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  • #16
    Posted by Dickey
    My biggest disclaimer...." I will show you several ways to skin a cat. You use the way that your department policy says you shall use."
    Another point to remember... on the fireground, there are no "olympic judges" holding up cards grading your performance on your technique of bringing in a line over a ladder.. to paraphase Lary the Cable guy.. "git-r-done and get to work!"
    ‎"The education of a firefighter and the continued education of a firefighter is what makes "real" firefighters. Continuous skill development is the core of progressive firefighting. We learn by doing and doing it again and again, both on the training ground and the fireground."
    Lt. Ray McCormack, FDNY

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    • #17
      Not going to critique photos or the comments of said photos, but will try to answer the original question.

      Like many of us who have posted above, I am also an instructor and I concur with a comment made earlier about trying to meld between "text-book" and "street" learning. In the classroom (and I borrowed this from another instructor) I always tell what the book says, make sure they 'get it' and are ready for the exam. However I will always at the beginning and end of the class (and all through it) caution the students that the Book is the exam standard. What their individual units practice is another all together. Where possible I will show "technique" (another bit borrowed from another instructor - or what I call a "Me-ism") on what might happen in the street. And hope that it might give the key to another potential tool in the box line of thinking.
      If you don't do it RIGHT today, when will you have time to do it over? (Hall of Fame basketball player/coach John Wooden)

      "I may be slow, but my work is poor." Chief Dave Balding, MVFD

      "Its not Rocket Science. Just use a LITTLE imagination." (Me)

      Get it up. Get it on. Get it done!

      impossible solved cotidie. miracles postulo viginti - quattuor hora animadverto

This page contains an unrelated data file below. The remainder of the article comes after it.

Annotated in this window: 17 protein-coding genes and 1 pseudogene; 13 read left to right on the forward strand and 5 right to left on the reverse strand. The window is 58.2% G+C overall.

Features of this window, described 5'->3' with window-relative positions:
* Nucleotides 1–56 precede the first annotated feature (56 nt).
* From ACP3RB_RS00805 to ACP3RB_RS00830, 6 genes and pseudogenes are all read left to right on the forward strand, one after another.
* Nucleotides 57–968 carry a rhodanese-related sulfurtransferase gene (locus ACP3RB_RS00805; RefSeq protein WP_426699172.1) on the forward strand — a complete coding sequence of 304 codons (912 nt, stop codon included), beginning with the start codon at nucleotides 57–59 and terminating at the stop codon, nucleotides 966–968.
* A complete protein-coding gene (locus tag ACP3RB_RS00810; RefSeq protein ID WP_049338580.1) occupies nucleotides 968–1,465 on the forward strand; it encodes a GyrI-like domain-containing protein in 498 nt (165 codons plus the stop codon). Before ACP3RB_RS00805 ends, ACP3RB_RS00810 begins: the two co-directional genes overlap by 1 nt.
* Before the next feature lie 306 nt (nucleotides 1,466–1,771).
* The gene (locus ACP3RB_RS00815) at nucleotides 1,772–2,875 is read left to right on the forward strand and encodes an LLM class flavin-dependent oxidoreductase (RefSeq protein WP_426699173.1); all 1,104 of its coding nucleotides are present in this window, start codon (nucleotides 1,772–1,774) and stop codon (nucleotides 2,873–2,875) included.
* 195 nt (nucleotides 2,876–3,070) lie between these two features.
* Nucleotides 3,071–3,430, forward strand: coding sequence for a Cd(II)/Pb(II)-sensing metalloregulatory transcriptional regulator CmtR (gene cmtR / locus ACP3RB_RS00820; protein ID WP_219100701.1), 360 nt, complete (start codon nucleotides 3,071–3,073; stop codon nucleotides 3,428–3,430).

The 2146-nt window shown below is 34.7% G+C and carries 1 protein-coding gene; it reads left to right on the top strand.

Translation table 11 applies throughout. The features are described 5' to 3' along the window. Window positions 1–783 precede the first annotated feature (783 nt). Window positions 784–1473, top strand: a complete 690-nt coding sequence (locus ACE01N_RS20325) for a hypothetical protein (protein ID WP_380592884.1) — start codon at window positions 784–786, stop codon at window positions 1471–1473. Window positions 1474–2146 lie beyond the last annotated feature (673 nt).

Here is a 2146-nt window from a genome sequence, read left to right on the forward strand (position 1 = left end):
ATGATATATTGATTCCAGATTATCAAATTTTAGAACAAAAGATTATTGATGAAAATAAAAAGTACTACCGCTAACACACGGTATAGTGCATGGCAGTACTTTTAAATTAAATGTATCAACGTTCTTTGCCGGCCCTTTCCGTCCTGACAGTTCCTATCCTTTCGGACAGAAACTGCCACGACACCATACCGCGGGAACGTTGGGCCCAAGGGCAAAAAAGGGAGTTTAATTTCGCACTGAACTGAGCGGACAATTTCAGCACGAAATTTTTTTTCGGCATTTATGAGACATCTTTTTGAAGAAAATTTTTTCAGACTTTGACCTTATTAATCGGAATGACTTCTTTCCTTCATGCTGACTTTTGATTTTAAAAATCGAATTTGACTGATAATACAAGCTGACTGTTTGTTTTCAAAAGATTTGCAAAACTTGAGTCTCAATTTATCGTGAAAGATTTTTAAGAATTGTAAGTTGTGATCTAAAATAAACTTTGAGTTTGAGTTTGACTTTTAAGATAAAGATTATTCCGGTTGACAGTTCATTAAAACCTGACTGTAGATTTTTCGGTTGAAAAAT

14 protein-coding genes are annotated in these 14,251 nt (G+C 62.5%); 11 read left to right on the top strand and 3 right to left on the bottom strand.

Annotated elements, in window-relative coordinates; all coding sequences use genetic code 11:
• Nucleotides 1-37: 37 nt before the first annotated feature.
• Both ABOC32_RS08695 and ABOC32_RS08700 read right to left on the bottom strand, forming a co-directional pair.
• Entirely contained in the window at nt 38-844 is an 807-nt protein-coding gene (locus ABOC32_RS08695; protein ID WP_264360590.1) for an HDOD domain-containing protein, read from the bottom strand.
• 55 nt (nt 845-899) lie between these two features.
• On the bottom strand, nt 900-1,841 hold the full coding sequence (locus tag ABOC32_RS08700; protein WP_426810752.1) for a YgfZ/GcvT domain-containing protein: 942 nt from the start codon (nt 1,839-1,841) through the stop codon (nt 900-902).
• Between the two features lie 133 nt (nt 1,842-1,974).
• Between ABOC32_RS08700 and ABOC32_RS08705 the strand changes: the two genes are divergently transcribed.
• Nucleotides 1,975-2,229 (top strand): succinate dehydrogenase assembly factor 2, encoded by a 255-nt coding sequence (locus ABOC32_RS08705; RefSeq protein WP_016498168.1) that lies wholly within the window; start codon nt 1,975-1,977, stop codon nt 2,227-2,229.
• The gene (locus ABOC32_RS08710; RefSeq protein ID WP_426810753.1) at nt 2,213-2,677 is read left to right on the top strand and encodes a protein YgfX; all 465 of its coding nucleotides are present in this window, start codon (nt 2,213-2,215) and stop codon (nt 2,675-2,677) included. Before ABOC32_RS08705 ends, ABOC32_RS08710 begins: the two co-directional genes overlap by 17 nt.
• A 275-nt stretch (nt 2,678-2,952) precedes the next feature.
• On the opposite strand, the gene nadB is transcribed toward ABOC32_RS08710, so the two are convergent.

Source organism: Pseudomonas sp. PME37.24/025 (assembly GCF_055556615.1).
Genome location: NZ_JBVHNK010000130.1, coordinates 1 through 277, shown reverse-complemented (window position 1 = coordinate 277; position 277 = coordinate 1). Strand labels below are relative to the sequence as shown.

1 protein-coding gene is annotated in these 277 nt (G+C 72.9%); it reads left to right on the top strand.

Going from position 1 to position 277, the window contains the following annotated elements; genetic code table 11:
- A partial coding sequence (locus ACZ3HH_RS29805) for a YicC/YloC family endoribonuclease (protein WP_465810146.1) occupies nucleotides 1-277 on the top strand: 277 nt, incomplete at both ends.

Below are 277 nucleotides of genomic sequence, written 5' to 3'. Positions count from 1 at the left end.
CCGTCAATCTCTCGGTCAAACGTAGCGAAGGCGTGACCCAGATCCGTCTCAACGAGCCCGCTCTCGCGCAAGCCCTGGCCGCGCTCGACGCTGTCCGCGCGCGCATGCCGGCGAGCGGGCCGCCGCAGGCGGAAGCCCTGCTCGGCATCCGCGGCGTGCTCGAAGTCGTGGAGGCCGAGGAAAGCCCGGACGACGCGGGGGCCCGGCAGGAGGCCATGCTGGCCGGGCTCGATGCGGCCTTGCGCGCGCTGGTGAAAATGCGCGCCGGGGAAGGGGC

IACOJ member: Cheers, Play safe y'all.

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      • #18
        Originally posted by BoxAlarm187
        I am going to use that one soon.

        However, to me, your comment does seem to lean towards the "why the hell did they teach you that at The Rock..." attitude. No?
        NO! Everything we are taught becomes another tool in the box. I have run across many a "rock" graduate who says, "but they said to do it this way" as I/we conduct training. While it is likely the "basic" training received in an academy will work, most areas have a refined means of doing certain tasks.

        Likewise, we as the teachers must be open to ideas brought to us. If the idea seems feasible, it should be explored and tried through training and drills to see if it has merit. At the same time it should not be immediately adopted as operational as it may have flaws or safety concerns.

        So, for the new recruit being told of a way of doing things not taught in the academy, he should embrace it as tried and proven by his officers and senior men. On the other hand, an officer or senior man being told of a new way of doing something, it should be looked at and tested if it makes sense.

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        • #19
          When teaching my students I try to get them to understand. I teach the book, the state exam is from the book.
          The book is a good foundation that you build on - - - street learning is fine after you know the basics.
          Stay Safe ~ The Dragon Still Bites!

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